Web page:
01. Jul 2020 - Maciej Górny

The pandemic is an extraordinary situation, one that has disrupted the known order of things and ruined our confidence in the future. People’s reactions follow known historical patterns, from panic to laugh therapy. This was no different in 1918/1919 when the Spanish flu visited Poland (an episode brilliantly analysed by Łukasz Mieszkowski). Now, as before, there is every reason to feel disoriented and to make the claim that Poland will not excel in fighting the virus head-on (testing, testing, testing…) but rather prefers the tactics of attrition (to wait until it is all gone). And now, as before, the Catholic Church has delivered some confusing instances of hostility towards modern epidemiology. In 1919, the Lwów bishop, Józef Bilczewski, ordered his priests to organize a procession to pray for the flu to go away; nowadays newspapers keep publishing stories about Polish priests who insist on attending Mass and using holy water as if nothing extraordinary had happened.

To a historian’s ear all this seems to be a well-established story. Two narratives – the one of the epidemic and the one of Eastern Europe’s backwardness – combine into a story of half-hearted efforts, incompetence and a lack of resources. None of this will surprise anyone with a basic idea about the region’s past. Yet Poland would deny its history, if it did not have something really extraordinary to offer. Perhaps the most striking element of the current pandemic in my country is how little attention is paid to the pandemic itself. Sure, new cases and notably new deaths are painstakingly recorded, while media content is comprised of original and translated material devoted to epidemiology. All this is covered by a thick layer of political news which has little or nothing to do with what is seemingly the most important issue. It does, however, have very much to do with history and does invite historical analogies.

Recently, Poland gained recognition as a country which not only failed to organize presidential elections but even failed to call them off. The situation is complicated, nevertheless, it can be explained. The incumbent president, Andrzej Duda, represents the ruling right-populist party Law and Justice (Prawo i Sprawiedliwość, PiS). Duda’s chances of winning the elections grew considerably under the extraordinary conditions of the pandemic, but they will almost surely be reduced as soon as the adverse economic outcome of the pandemic begins to be widely felt. This reasoning moved his party (of which the aging Jarosław Kaczyński is the sole and supreme leader) to fight for the earliest possible date for elections. With eyebrow-raising arrogance PiS ignored both the constitution and the virus to push the country into malformed voting at a time when public gatherings remained strictly forbidden. That this plan failed was not due to their modification of democracy but rather to internal strife within the ruling party (which consists of three right-wing parties). Currently, after some more factional infighting behind the closed doors of the party offices, election day has been settled. With no certainty as to where traditional voting will be allowed (with the districts hit by the epidemic voting by post) and many doubts concerning the credibility of counting, Poland is heading toward elections of a potentially questionable legal status.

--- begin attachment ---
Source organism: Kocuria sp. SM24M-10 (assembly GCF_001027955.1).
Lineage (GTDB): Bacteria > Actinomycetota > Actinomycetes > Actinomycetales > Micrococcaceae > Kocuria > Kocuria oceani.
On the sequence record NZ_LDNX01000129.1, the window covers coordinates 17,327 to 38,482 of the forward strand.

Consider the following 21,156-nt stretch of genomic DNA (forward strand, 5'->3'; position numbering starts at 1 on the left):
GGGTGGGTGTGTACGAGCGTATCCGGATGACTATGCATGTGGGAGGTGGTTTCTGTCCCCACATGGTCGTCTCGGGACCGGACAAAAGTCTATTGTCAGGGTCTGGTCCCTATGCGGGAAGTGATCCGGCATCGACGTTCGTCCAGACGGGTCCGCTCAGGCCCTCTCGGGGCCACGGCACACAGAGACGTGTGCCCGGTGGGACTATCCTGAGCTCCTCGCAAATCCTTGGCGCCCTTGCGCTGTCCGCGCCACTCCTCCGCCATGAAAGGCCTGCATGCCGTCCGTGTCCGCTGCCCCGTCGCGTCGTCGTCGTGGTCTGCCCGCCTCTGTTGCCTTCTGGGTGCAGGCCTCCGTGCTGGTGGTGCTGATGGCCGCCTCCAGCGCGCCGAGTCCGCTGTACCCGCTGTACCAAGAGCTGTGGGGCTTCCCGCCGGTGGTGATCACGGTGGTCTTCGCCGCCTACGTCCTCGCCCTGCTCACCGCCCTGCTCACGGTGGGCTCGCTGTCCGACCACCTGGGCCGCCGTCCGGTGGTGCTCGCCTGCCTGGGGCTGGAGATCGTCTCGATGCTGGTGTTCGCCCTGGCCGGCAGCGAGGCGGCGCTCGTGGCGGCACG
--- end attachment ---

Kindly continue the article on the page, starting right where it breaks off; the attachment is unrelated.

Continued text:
The common element of such manipulations to established practice is that they remain detached from the Polish constitutional order. It is the ruling party’s will (or the compromise achieved with one of its allies) that sets the new rules for democratic mechanisms. Polish constitutionalists univocally condemn all these provisory solutions. The only meaning to be derived is not to let a pandemic pass without achieving some political gain for the ruling populists.

What are the historical dimensions of all of this? Well, to anyone who has some knowledge of Poland’s history, the links seem more than obvious. The ‘May Coup’, Józef Piłsudski’s seizure of power in 1926, is the clear reference, and is acknowledged as such by many. The ‘original’ coup was preceded by the campaign directed against the ‘degeneration’ of the parliamentary system and followed by a mockery of the constitutional order. And it resulted in an increasingly authoritarian system in the late interwar period from the arrests of the opposition leaders all the way to the introduction of numerus clausus.

Other analogies are also at play, including that of Germany in 1933. Indeed, much of it – save extreme violence – is also present in Poland in 2020. Perhaps the most disastrous among these analogies is the destruction of the legal system, the negligence of procedures and the tendency towards personal rule, all of which are strongly reminiscent of the Polish Sanacja regime of the 1930s. Added to this is the ruling party’s open hostility towards the constitution which, according to their plans, should be replaced by another one. Something similar happened in 1935 when, by breaking legal and parliamentary regulations, the democratic March Constitution (of 1921) was replaced by a presidential-cum-authoritarian one.

Historical analogies up to the present moment have missed one crucial element: the tragic background of the Great War and the Great Crisis. The current pandemic might fill in this gap.             

About the author

Maciej Górny is Professor at the Tadeusz Manteuffel Institute of History of the Polish Academy of Sciences

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